The Unleavened Life

“It is time that we cleaned out all of the fermenting leaven of our lives and got rid of it. It is time to eat unleavened bread, symbol of the new, the hopeful, the fresh, and the clean.”

In this Passover sermon, Rabbi Olan spoke of the annual finding and clearing out of leaven from the home. Althought it is an impossible task – for you cannot ever get it all – it is a meaningful one and a great metaphor for life. For time to time, we all would benefit from examining our lives and our communities to expose the leaven (the rottenness or mold) that has been fermenting within, making us sour and spoiling the lives of others.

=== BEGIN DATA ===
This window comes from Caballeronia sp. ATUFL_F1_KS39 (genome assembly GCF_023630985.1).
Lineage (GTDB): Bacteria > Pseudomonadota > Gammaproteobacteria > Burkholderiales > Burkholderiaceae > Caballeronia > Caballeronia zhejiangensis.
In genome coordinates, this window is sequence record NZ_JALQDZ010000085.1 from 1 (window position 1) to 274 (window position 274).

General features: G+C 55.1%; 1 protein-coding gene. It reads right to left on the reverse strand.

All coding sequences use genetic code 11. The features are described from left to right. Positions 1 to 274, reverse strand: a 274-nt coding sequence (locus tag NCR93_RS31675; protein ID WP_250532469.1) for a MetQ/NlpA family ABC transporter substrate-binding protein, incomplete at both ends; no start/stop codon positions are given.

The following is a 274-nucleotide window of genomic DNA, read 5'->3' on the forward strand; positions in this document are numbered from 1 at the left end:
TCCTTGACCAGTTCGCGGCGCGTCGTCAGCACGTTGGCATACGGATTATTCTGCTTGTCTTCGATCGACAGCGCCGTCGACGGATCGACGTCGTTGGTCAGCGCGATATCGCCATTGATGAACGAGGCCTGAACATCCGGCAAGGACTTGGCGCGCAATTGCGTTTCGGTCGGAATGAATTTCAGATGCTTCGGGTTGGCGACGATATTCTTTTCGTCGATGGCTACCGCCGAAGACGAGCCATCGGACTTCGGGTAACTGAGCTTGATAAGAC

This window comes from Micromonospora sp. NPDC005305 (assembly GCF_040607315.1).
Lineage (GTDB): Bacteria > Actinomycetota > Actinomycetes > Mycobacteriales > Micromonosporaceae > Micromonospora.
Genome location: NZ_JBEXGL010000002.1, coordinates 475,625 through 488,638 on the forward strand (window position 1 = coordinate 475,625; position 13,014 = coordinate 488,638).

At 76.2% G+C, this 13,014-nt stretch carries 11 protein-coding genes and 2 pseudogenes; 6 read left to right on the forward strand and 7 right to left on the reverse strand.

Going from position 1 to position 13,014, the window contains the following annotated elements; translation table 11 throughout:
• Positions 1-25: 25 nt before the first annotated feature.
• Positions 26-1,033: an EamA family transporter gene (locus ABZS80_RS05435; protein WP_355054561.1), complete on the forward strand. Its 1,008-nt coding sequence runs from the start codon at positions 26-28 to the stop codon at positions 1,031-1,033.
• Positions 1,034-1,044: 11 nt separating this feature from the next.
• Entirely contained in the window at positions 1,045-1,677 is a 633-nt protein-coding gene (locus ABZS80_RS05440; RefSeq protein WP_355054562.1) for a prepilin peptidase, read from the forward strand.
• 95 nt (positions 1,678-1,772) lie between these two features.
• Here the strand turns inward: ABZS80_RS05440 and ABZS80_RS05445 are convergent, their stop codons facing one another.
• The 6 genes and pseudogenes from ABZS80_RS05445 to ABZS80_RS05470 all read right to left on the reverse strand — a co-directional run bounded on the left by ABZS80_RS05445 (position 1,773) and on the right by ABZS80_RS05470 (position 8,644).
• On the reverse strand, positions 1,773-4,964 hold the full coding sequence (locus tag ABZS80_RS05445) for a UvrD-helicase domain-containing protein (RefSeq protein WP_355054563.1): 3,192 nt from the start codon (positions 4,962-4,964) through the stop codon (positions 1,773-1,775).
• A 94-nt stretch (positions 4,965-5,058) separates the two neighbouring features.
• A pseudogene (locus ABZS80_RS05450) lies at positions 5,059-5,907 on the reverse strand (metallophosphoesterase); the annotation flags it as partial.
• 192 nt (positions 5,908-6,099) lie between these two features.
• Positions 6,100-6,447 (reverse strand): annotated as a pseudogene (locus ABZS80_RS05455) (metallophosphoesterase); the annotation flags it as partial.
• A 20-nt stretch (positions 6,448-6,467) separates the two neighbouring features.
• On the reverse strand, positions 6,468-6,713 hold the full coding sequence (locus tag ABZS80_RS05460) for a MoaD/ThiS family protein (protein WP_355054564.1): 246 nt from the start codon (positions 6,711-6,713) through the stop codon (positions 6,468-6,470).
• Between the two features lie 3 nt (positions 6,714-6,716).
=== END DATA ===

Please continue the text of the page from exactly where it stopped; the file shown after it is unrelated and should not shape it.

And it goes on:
Once discovered, it is time to clean house. The leaven must be removed. What cannot be discarded should be disregarded so that it no longer holds sway over us. This is no small matter. It is, in fact “what life is really all about. It is translating our understanding into will, and our will into action.”

Rooting out leaven is both a personal quest and a societal one. In this 1965 sermon, Rabbi Olan spoke of Dallas, a city plagued with cynacism, racism, long-ignored poverty, and vicious electioneering. (Please feel free to insert your city’s name here.) The longer that good people stand by and let such toxins fester, the more explosive our future will be.

But don’t just take my word for it. Listen to Rabbi Olan through the video and audio links below, or read the text of the sermon. May our understanding translate into will, and will into restorative justice.

Follow this link to read the sermon text.
Follow this link to listen to the audio recording.
Follow this link to watch the scrolling-text video.

*Written by Tim Binkley.*